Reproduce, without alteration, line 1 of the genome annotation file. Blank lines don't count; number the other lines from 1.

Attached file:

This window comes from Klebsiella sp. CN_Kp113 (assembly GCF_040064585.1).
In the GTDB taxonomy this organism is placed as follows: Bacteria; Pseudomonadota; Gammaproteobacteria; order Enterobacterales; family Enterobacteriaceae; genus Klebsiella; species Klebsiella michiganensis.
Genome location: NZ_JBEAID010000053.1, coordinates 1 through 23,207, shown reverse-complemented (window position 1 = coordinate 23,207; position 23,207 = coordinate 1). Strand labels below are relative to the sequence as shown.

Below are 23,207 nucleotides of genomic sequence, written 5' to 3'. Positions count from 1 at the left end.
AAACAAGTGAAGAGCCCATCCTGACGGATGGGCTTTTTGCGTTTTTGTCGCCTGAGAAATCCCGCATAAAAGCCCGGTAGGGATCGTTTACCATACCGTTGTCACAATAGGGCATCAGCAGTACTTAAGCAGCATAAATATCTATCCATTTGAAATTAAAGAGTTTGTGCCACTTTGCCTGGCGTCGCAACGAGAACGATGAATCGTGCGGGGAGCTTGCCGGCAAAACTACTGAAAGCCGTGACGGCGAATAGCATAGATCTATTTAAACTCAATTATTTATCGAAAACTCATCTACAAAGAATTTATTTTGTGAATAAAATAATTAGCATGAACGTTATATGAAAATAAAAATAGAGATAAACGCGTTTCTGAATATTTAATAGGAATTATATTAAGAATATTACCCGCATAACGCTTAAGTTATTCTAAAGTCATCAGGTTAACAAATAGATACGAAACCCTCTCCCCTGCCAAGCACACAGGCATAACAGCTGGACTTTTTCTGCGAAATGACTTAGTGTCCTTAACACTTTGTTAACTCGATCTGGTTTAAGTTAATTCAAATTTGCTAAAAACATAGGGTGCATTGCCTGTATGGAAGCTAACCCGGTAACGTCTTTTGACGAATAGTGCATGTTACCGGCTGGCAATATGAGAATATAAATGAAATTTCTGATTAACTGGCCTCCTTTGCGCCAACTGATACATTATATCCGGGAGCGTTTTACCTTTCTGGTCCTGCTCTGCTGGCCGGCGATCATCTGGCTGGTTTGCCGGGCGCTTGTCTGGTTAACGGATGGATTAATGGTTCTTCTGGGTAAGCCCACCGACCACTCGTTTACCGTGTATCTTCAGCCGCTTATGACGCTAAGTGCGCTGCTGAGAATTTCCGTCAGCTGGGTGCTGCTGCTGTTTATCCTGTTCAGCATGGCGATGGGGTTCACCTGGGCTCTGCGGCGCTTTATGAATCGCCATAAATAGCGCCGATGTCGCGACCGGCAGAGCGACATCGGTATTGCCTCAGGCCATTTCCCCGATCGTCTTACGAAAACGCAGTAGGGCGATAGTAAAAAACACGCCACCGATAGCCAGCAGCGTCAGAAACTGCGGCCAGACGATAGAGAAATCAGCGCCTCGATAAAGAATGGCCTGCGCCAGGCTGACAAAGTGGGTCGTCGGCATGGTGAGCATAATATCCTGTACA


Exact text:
This window comes from Klebsiella sp. CN_Kp113 (assembly GCF_040064585.1).